Writing stories you love to read





Chapter 1

 

He wend his way through the scrub trees, blackberry briars, and weeds. Her body thrust over his shoulder. A small woman she seemed to gain weight with every step. He stopped before climbing the hill dousing the lantern. Dumping her on the ground, he rolled his shoulders, taking out the kinks.  He waited his eyes to become accustom to the dark. The full moon flitted in and out behind the clouds. Lightning flashed in the west. The storm was about an hour away.

Picking up the girl’s  body, he climbed the rest of the way to the top of Killer’s Nob. On top, he threw her down she was past feeling it, anyway. Turning  around surveyed surrounding flat land below him. No lights shone. At 2 AM he was the only one awake. There was only one house within a mile. The grave was on the south side of the cemetery. His were the only kills buried in this secret ground in the last hundred years. He buried the first one 21 years ago. Not here, but several counties away. Right after Buck Olson became the sheriff of Beaufort County, Kentucky.    At 18 he was  just starting out. He looked down the valley at Buck’s home. He had to be careful since his wife died last fall Buck didn’t sheep much.

As usual, the sheriff was home as on most nights unless there was in an accident on route 5 or one deputy called in sick. Moonlight glinted off the windshield of Buck’s patrol car. Beaufort County Kentucky was a quiet place to live. Just some druggies and a moonshiner or two. Five years ago guy from Indianapolis robbed the bank. Didn’t get far. Buck chased him down and had him in jail before the FBI showed up. The guy was resting his heels in the  federal prison at Terre Haute, Indiana. Crime  rarely happened in Beaufort County. When it did, Buck was on it like a blue jay on a June bug.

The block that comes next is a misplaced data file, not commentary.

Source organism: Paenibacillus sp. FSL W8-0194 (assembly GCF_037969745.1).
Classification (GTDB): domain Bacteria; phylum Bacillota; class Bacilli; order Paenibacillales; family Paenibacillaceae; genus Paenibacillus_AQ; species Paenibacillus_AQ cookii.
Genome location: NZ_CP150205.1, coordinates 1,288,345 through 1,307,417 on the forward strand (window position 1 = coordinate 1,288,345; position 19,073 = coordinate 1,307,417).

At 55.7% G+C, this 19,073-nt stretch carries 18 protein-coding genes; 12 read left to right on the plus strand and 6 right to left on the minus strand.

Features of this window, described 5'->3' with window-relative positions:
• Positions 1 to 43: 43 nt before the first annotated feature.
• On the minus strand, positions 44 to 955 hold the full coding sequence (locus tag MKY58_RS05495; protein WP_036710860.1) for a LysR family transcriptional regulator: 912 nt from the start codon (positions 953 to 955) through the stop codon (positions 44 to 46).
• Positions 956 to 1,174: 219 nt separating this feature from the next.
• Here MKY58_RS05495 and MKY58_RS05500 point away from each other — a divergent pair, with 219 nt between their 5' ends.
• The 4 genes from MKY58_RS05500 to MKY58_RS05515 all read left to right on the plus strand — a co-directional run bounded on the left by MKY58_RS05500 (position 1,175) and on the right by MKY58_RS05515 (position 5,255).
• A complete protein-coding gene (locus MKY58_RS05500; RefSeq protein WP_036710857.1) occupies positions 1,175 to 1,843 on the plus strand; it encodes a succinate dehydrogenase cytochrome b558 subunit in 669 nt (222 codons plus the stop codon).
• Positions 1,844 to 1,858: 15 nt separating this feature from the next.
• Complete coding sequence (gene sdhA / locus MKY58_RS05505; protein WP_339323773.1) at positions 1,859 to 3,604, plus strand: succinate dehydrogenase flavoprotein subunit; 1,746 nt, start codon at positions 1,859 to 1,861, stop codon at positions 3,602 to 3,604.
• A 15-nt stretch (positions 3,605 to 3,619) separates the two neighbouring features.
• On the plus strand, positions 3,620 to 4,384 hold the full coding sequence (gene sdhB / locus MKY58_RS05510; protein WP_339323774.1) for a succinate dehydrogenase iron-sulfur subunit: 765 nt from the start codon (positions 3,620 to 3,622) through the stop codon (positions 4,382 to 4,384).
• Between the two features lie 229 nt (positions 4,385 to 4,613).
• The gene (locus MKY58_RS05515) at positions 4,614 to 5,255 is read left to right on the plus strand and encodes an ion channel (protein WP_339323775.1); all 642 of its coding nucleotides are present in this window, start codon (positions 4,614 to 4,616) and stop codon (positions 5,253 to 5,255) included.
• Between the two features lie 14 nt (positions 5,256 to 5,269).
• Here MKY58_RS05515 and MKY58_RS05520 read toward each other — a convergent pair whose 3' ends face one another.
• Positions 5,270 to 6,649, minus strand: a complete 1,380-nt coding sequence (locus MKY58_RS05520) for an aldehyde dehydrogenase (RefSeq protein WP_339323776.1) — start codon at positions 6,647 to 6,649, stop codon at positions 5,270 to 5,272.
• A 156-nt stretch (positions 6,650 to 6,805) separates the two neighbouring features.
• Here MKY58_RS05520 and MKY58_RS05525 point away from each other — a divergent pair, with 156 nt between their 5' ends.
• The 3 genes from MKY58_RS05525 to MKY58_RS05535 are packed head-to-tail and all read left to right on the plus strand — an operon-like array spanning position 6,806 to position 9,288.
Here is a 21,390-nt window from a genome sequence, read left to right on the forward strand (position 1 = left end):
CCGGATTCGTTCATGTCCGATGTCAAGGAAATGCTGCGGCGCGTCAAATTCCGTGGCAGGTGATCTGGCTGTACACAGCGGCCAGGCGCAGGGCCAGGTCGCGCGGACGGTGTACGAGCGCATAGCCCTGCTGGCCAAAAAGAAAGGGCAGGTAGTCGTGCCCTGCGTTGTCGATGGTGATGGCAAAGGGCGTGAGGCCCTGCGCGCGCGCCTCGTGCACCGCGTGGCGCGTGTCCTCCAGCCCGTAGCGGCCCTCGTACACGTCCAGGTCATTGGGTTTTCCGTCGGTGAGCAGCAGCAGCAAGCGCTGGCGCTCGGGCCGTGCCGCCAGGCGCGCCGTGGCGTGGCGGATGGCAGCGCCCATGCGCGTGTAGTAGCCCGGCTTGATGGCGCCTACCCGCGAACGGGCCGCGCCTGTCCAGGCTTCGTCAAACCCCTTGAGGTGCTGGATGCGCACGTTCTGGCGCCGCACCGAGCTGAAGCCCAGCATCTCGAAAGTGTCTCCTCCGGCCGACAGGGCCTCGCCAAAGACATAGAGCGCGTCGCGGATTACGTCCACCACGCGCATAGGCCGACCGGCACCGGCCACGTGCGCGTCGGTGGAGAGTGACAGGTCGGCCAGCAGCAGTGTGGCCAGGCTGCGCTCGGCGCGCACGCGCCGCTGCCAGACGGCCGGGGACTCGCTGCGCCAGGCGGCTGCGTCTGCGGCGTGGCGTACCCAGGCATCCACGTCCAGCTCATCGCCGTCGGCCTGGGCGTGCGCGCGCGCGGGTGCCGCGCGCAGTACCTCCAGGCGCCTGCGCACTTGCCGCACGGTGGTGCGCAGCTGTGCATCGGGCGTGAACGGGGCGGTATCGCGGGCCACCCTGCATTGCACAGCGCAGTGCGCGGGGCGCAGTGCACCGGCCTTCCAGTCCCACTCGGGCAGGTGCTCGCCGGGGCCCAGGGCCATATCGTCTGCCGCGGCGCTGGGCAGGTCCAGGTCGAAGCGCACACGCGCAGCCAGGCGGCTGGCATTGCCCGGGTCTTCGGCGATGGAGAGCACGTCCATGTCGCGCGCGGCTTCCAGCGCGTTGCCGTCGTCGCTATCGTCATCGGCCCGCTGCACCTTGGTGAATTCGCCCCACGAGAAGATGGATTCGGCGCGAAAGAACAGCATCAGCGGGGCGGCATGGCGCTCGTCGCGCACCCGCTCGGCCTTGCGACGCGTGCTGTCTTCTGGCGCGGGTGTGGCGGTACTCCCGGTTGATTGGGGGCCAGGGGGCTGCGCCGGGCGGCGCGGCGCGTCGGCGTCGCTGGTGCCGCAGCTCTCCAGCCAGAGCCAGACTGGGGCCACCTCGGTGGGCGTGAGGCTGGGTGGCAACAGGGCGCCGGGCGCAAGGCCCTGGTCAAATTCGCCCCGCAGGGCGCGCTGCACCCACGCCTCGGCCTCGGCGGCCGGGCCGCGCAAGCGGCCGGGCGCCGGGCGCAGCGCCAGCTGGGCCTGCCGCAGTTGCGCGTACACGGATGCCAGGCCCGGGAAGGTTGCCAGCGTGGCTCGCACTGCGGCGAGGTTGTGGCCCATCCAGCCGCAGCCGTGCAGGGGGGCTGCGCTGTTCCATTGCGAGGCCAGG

For the next 30 minutes, he dug. The earth soft from the present rains turned over easily. A light winked on in the back of Buck's house. He froze even though the sheriff could not have seen him even if the clouds weren’t covering the full moon. He didn’t move, his eyes fixed on the light. Another light came on  the bathroom. Three minutes later, the light in the bathroom blinked off. The the one in the bedroom.

When the house  dark again  he resumed his work. The grave wasn’t deep enough. 

Rain was coming and would catch him before he reached the truck. He rolled her body  into the fresh grave. He had a vague feeling he should say something over her grave, but what? He wasn’t a religious man. The one he called his grandmother used to drug him to church each Sunday.   Until at 13 he refused to go. He could still see the disappointment in the elderly woman’s eyes. e  She had been dead 10 years.

Now he stood over this girl’s final resting place. Pinky her dad called her Pinky. At least he hoped it would be her last grave. If they found her daddy would claim the body and take her back to Indiana.

Girls hitchhiking through Kentucky were all of his kills. Most were transients. In big cities, they would be considered homeless. In middle Kentucky, they called them wanders. Well Pinky would wander no more. What should he say? He knew no Bible verses. For a murderer to say something from from God’s Book over the body of his victim didn’t seem appropriate. 

Taking a card from the pocket of his shirt, he strained to make out the letters.He leaned over until his nose almost touched the rough surface.   Mumbling the pastor’s name, the name of the church and the rest of the writing. it wasn’t the best material to read over the dead, but if the card had touched the fingers of a preacher, maybe that made it somewhat religious. Several miles away, lightning flashed just over the ridge. He hurriedly, he covered her with the fresh earth. She was number eight the completion. He straightened the gravestone over her head. She was not the first person murdered to be buried here, but she was the last.